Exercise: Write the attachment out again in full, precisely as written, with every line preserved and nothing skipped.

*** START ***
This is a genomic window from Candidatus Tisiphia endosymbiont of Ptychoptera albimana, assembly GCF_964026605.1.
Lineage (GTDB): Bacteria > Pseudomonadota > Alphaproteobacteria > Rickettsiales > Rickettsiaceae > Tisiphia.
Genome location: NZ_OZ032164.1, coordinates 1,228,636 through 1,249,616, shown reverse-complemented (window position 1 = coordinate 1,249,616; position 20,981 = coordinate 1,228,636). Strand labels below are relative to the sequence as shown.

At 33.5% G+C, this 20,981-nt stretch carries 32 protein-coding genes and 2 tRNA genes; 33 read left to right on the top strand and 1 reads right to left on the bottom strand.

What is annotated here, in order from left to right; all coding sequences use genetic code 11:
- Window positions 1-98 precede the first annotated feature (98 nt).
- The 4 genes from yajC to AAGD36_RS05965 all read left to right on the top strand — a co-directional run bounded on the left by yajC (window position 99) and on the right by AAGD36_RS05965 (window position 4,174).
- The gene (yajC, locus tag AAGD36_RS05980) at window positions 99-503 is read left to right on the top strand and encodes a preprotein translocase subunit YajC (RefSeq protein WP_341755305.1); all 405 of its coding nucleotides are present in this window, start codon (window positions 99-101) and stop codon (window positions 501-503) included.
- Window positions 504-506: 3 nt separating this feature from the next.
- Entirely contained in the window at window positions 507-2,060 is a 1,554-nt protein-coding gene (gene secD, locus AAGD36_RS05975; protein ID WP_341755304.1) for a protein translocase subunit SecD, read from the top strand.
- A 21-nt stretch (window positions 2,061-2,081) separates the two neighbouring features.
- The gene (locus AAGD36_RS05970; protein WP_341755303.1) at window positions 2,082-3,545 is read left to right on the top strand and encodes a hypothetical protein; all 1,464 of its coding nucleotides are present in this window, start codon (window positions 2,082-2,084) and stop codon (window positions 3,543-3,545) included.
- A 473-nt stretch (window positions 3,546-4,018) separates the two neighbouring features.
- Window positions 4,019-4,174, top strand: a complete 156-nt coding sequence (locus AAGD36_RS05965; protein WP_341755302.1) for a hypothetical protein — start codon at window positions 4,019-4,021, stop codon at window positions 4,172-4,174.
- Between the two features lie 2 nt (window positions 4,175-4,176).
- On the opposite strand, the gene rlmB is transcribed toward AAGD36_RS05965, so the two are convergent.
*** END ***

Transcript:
This is a genomic window from Candidatus Tisiphia endosymbiont of Ptychoptera albimana, assembly GCF_964026605.1.
Lineage (GTDB): Bacteria > Pseudomonadota > Alphaproteobacteria > Rickettsiales > Rickettsiaceae > Tisiphia.
Genome location: NZ_OZ032164.1, coordinates 1,228,636 through 1,249,616, shown reverse-complemented (window position 1 = coordinate 1,249,616; position 20,981 = coordinate 1,228,636). Strand labels below are relative to the sequence as shown.

At 33.5% G+C, this 20,981-nt stretch carries 32 protein-coding genes and 2 tRNA genes; 33 read left to right on the top strand and 1 reads right to left on the bottom strand.

What is annotated here, in order from left to right; all coding sequences use genetic code 11:
- Window positions 1-98 precede the first annotated feature (98 nt).
- The 4 genes from yajC to AAGD36_RS05965 all read left to right on the top strand — a co-directional run bounded on the left by yajC (window position 99) and on the right by AAGD36_RS05965 (window position 4,174).
- The gene (yajC, locus tag AAGD36_RS05980) at window positions 99-503 is read left to right on the top strand and encodes a preprotein translocase subunit YajC (RefSeq protein WP_341755305.1); all 405 of its coding nucleotides are present in this window, start codon (window positions 99-101) and stop codon (window positions 501-503) included.
- Window positions 504-506: 3 nt separating this feature from the next.
- Entirely contained in the window at window positions 507-2,060 is a 1,554-nt protein-coding gene (gene secD, locus AAGD36_RS05975; protein ID WP_341755304.1) for a protein translocase subunit SecD, read from the top strand.
- A 21-nt stretch (window positions 2,061-2,081) separates the two neighbouring features.
- The gene (locus AAGD36_RS05970; protein WP_341755303.1) at window positions 2,082-3,545 is read left to right on the top strand and encodes a hypothetical protein; all 1,464 of its coding nucleotides are present in this window, start codon (window positions 2,082-2,084) and stop codon (window positions 3,543-3,545) included.
- A 473-nt stretch (window positions 3,546-4,018) separates the two neighbouring features.
- Window positions 4,019-4,174, top strand: a complete 156-nt coding sequence (locus AAGD36_RS05965; protein WP_341755302.1) for a hypothetical protein — start codon at window positions 4,019-4,021, stop codon at window positions 4,172-4,174.
- Between the two features lie 2 nt (window positions 4,175-4,176).
- On the opposite strand, the gene rlmB is transcribed toward AAGD36_RS05965, so the two are convergent.